Olivero's New Menu To Highlight Seasonal Flavors

By Katie Schmidt, posted May 15, 2024
Olivero founder and owner Sunny Gerhart and co-executive chef Lauren Krall Ivey are introducing new menu items that highlight seasonal summer flavors. (Photo by Terah Hoobler)
After opening in September with more than 20 menu items, Olivero founder and owner Sunny Gerhart and co-executive chef Lauren Krall Ivey could have sat back and let the “soon-to-be-favorite-pasta joint” fulfill its destiny in the minds and stomachs of its guests. 

But in recent months, the team at Olivero has swapped out a slew of menu items — with a few exceptions — for new flavors with more seasonal ingredients. 

“Being in North Carolina, there's so much produce that is seasonal that it's hard to not incorporate it,” Krall Ivey said. “It's just natural to be like, ‘We have corn, let's use corn… Now it's strawberry season, let's use strawberries.’ I know there will be some things that people look for and are sad to see leave, but then you get to try something new.”

The menu’s structure is likely to remain the same — a mix of appetizers, vegetable dishes, pastas and meat — but some elements will change. “I think it's just a natural byproduct of the way Sunny and I like to cook,” she said.

Krall Ivey wanted to shift away from menu items that were feeling stale. Much of Olivero’s original menu pre-opening revolved around Gerhart’s Spanish and Italian familial roots, and it still does.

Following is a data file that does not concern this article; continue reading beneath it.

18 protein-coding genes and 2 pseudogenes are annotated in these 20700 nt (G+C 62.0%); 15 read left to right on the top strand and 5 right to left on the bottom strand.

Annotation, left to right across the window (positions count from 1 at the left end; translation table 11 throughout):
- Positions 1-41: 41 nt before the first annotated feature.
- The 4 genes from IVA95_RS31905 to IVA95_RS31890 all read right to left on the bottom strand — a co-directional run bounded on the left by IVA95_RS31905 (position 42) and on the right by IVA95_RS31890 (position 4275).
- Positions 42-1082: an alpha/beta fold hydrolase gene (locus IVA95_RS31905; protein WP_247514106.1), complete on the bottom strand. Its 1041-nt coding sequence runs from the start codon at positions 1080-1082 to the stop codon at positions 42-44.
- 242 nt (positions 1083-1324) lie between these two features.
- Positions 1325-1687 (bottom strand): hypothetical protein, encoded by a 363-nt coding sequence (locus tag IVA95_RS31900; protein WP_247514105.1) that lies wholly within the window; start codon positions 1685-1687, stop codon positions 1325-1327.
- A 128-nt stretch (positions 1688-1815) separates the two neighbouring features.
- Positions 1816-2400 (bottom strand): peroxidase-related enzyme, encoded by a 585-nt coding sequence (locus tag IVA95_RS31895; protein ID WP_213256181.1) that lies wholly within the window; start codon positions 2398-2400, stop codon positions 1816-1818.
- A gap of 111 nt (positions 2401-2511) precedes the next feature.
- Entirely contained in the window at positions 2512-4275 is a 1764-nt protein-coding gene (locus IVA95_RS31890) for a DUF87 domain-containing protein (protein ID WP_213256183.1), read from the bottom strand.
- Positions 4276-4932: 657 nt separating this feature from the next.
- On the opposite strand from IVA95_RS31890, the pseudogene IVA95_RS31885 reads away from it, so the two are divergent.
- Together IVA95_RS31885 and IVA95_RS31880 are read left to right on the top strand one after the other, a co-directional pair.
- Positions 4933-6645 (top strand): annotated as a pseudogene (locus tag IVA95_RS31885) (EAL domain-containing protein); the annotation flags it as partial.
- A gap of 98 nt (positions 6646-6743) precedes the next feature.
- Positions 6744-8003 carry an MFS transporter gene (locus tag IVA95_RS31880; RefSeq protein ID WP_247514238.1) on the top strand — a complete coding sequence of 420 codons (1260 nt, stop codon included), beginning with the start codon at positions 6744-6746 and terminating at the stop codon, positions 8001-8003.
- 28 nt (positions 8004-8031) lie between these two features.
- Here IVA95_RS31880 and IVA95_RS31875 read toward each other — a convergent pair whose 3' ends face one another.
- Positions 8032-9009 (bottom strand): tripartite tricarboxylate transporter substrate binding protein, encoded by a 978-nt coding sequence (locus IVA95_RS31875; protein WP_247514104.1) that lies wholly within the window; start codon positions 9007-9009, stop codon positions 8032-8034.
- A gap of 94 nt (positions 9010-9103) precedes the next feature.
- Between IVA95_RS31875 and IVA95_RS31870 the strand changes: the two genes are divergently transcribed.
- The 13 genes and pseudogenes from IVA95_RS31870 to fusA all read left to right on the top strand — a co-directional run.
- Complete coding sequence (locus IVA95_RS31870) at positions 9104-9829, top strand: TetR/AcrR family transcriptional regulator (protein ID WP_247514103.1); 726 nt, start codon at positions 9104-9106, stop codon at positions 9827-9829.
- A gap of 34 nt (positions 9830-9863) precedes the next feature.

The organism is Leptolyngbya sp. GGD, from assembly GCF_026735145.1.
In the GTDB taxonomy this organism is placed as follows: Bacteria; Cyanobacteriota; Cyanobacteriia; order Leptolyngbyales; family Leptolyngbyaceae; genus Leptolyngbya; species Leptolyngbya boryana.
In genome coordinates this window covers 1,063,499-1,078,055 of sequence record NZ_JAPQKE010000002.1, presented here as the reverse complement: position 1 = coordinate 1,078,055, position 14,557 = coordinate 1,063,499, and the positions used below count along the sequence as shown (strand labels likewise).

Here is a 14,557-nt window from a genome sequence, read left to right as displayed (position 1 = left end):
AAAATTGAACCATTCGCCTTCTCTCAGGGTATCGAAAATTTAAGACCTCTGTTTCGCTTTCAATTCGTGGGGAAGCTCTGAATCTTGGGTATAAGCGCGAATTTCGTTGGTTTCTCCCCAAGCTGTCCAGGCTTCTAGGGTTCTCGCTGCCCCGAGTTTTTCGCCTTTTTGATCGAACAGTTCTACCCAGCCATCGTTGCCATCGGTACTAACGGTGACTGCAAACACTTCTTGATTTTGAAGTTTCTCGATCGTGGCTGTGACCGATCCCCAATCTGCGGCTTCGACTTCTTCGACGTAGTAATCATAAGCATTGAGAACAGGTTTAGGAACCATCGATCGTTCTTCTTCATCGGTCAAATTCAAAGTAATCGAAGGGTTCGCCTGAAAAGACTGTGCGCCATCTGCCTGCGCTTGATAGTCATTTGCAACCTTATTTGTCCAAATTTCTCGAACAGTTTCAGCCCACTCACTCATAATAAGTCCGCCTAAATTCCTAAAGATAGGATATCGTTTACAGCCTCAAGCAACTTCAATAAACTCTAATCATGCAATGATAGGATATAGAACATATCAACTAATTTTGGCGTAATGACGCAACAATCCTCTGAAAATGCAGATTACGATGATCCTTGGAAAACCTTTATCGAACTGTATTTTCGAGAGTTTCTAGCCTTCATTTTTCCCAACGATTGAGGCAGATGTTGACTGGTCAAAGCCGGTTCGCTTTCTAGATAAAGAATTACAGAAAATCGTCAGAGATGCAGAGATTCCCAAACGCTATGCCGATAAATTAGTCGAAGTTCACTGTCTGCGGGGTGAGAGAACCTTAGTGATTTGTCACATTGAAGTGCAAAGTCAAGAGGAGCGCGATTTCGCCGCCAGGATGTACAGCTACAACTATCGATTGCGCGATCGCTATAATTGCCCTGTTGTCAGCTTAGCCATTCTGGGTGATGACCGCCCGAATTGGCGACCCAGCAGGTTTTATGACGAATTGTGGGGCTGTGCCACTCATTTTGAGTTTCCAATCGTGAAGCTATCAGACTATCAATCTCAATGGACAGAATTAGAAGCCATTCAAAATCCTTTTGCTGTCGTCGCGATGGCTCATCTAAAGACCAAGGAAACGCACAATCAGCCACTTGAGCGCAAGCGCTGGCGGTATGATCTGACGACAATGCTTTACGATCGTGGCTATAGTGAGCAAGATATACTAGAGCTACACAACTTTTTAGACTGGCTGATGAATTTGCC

But, “it also goes back to Sunny's great-grandfather's story of sailing from Spain to New Orleans,” Krall Ivey said. “So going around North Africa and kind of having those Mediterranean and North African and even a little bit of Middle Eastern flavors kind of melding in.”

That melding comes to life throughout Olivero’s current menu. An item like the baharat spiced crispy cauliflower (a typical dish in Morocco) is also a little bit Mediterranean (the toum) and a little bit Italian (the olives and poached raisin vinaigrette). 

“This is my favorite part of the job,” Krall Ivey said. “I like actually getting to cook and playing with food and tasting new things. I can get so wrapped up in just the day-to-day operations of things or having to come in and thinking, ‘I have to roll this pasta to be ready for service and that is my only goal for the day.’ That gets draining, so I’m really just enjoying finding the actual time to do the fun, chef-y side of things.”

As for what’s next, Krall Ivey hinted at new summer ingredients like corn, okra, tomatoes, and peppers, and even the possibility of returning favorites. 

“I don’t think anything is off the table,” she said. “Sunny and I really like growing and developing new dishes, but I’m also into classics. If there’s something that was really great at one time, I’m not afraid to put it back.”
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